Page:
|Publication number||US6707010 B2|
|Application number||US 10/035,183|
|Publication date||Mar 16, 2004|
|Filing date||Jan 4, 2002|
|Priority date||Jan 5, 2001|
|Also published as||DE60200793D1, DE60200793T2, DE60200793T3, EP1221575A1, EP1221575B1, EP1221575B2, US20020139789|
|Publication number||035183, 10035183, US 6707010 B2, US 6707010B2, US-B2-6707010, US6707010 B2, US6707010B2|
|Inventors||Hendrikus Antonius Jacobus Kuenen|
|Original Assignee||Koppens B.V.|
|Export Citation||BiBTeX, EndNote, RefMan|
|Patent Citations (14), Referenced by (6), Classifications (11), Legal Events (8)|
|External Links: USPTO, USPTO Assignment, Espacenet|
The invention relates to an oven comprising a housing, a conveyor belt for guiding products through the interior space of the housing and heating means for heating the products in the interior space of the housing using a fluid, such as hot air and/or steam, which conveyor belt extends between an entrance and an exit of the housing and, between these two points, follows at least one path with turns which lie above one another.
An oven of this type is known from EP-A-558151 and is suitable for the complete or partial cooking of edible products. Examples of these products include meat products, such as chicken, hamburgers, cordon bleu and the like. The temperature and humidity can be set in such a manner that during the residence time in the oven, which is dependent on the length and velocity of the conveyor belt, the desired cooking can be effected.
For this purpose, the heating means comprise one or more fans and one or more air-heating elements. The fan sucks air out of the interior of the housing and blows it past the air-heating elements via an air duct. The heated air then flows along and between the turns on which the products are situated. This results in circulation of the air in the housing, which can be kept at the required temperature and humidity by suitable control means. Steam can also be used as the heating medium.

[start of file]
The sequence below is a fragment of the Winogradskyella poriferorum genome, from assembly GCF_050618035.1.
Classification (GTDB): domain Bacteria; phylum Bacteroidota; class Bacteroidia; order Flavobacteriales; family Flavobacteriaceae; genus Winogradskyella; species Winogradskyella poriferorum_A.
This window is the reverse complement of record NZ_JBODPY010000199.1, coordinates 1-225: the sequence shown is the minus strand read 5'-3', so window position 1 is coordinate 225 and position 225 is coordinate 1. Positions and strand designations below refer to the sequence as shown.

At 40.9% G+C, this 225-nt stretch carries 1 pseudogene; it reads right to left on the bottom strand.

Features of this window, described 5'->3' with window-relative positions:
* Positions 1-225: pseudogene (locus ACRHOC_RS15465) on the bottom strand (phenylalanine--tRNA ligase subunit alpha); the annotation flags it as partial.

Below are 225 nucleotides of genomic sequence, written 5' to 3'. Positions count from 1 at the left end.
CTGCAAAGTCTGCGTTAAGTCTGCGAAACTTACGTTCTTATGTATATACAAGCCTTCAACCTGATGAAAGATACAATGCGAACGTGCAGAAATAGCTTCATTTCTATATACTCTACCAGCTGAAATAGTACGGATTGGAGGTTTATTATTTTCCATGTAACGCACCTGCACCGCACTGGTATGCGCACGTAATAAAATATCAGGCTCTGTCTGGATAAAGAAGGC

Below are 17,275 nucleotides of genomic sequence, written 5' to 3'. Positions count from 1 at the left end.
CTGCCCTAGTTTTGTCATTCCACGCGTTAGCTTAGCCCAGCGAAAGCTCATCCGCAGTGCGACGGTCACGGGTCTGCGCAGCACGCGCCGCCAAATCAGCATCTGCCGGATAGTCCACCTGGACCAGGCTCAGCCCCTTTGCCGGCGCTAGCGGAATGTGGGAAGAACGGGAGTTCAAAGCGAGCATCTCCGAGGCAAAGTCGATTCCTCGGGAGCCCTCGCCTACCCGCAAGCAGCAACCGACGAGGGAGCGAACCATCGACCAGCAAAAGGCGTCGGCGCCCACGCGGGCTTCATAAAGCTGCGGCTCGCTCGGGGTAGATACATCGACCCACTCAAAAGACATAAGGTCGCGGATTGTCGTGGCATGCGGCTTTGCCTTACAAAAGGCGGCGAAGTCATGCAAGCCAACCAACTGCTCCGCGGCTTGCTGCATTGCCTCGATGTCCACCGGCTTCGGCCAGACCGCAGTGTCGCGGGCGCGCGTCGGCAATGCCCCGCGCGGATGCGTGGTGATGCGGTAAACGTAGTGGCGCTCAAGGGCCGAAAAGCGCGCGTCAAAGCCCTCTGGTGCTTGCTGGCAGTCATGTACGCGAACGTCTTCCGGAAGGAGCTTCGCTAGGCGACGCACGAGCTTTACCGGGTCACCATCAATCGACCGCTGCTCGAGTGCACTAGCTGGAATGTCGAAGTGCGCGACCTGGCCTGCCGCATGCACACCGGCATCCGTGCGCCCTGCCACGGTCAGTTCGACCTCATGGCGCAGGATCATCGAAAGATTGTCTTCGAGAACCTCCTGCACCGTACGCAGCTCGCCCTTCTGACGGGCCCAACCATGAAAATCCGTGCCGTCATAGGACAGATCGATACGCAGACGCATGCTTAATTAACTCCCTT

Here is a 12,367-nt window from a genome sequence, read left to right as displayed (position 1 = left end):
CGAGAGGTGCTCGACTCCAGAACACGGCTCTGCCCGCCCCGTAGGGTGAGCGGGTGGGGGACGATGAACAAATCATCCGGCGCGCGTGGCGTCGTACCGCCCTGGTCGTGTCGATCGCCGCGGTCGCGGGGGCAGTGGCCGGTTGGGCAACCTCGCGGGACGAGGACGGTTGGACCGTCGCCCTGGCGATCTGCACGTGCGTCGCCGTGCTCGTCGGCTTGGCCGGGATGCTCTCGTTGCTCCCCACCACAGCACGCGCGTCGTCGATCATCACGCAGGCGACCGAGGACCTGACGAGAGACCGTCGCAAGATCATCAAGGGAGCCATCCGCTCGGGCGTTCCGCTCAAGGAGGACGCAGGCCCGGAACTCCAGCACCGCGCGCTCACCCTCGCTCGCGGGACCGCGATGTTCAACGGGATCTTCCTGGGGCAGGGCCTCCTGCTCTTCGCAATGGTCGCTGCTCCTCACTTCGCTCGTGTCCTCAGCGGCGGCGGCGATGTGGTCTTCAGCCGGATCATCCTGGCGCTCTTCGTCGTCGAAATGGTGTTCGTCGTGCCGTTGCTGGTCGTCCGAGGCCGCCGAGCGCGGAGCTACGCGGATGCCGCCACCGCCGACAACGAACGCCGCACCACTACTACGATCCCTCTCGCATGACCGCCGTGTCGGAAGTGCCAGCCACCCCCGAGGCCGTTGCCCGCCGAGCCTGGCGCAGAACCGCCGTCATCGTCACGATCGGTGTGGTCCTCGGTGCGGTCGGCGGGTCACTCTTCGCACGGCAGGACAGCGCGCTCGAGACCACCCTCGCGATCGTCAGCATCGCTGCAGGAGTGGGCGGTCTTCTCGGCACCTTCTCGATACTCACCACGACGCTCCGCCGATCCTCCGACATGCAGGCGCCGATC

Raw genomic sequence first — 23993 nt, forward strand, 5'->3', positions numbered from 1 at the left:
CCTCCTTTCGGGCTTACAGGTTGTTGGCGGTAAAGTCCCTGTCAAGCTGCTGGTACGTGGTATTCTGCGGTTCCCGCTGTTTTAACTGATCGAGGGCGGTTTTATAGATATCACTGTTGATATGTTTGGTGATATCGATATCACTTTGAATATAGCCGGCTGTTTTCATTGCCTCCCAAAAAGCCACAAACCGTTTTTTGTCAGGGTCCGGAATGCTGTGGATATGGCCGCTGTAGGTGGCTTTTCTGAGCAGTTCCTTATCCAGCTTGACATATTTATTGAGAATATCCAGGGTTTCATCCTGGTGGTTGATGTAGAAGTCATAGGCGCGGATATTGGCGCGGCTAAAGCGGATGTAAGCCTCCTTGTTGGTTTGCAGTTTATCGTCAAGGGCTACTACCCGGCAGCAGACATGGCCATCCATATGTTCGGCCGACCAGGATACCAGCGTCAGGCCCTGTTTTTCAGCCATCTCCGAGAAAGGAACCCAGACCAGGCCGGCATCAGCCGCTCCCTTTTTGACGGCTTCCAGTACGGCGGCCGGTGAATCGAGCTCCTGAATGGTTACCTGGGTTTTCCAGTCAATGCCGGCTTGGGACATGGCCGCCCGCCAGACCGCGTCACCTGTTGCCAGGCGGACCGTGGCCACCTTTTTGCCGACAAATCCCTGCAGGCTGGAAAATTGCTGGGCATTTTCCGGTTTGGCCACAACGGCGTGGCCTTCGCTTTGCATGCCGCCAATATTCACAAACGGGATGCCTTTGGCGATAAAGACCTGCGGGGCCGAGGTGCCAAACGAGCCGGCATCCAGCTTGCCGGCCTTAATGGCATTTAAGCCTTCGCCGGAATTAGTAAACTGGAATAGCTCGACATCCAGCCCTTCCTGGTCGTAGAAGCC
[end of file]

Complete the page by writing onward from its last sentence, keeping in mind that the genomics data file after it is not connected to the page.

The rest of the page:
For certain products, it is desirable for the outer surface to be browned or made crispy. However, in the known oven it is not very easy to ensure an effect of this type, on account of the relatively uniform circulation of air in the housing. Therefore, it is an object of the invention to provide an oven of the type described above which allows the products to be browned more successfully and/or to be provided with a crispy crust. This object is achieved by the fact that at least one fluid jet device is provided for generating a hot flow of fluid in jet form, which fluid jet device is positioned in such a manner with respect to at least one section of the conveyor belt that the hot flow of fluid in jet form impinges on the products situated on that section.
A fluid jet device of this type, which may be situated above straight and/or curved sections of the conveyor belt, delivers hot air jets which have a relatively high jet velocity. This jet velocity is considerably higher than the standard circulation velocity at which air circulates through the housing. The hot air jets come into contact with the products moving through beneath the air jet device, resulting in intensive heat transfer to the outer side of the product. This intensive heat transfer leads to a considerable rise in the temperature and drying on the outer side, resulting in browning and/or the formation of a crispy crust.
The fluid jet device can be arranged at various locations of the conveyor belt. However, a position above at least a section of the top turn of the conveyor belt and/or the straight conveyor-belt section which follows this turn is preferred. The advantage of this position is that the heating means which are responsible for supplying heated air are generally situated at the top in or on the housing. A further advantage of a high position is that there is less contamination of, inter alia, the fluid jet device. Nevertheless, the fluid jet device may also be arranged elsewhere, for example between the turns, if the heating means are in different, lower position.
The fluid jet device may comprise at least one jet nozzle for delivering a jet of hot fluid, such as hot air. The fluid jet nozzle may be in all kinds of forms, for example in sharp-edged form, in slot form, in the form of a circle, a quadrilateral, a star shape, etc. The fluid jet device preferably comprises a series of jet nozzles which may, for example, be circular in cross section. The fluid jet nozzles may be designed in the form of pipes, in the form of holes in a plate, etc. Moreover, the fluid jet nozzles may have a controllable or closeable passage.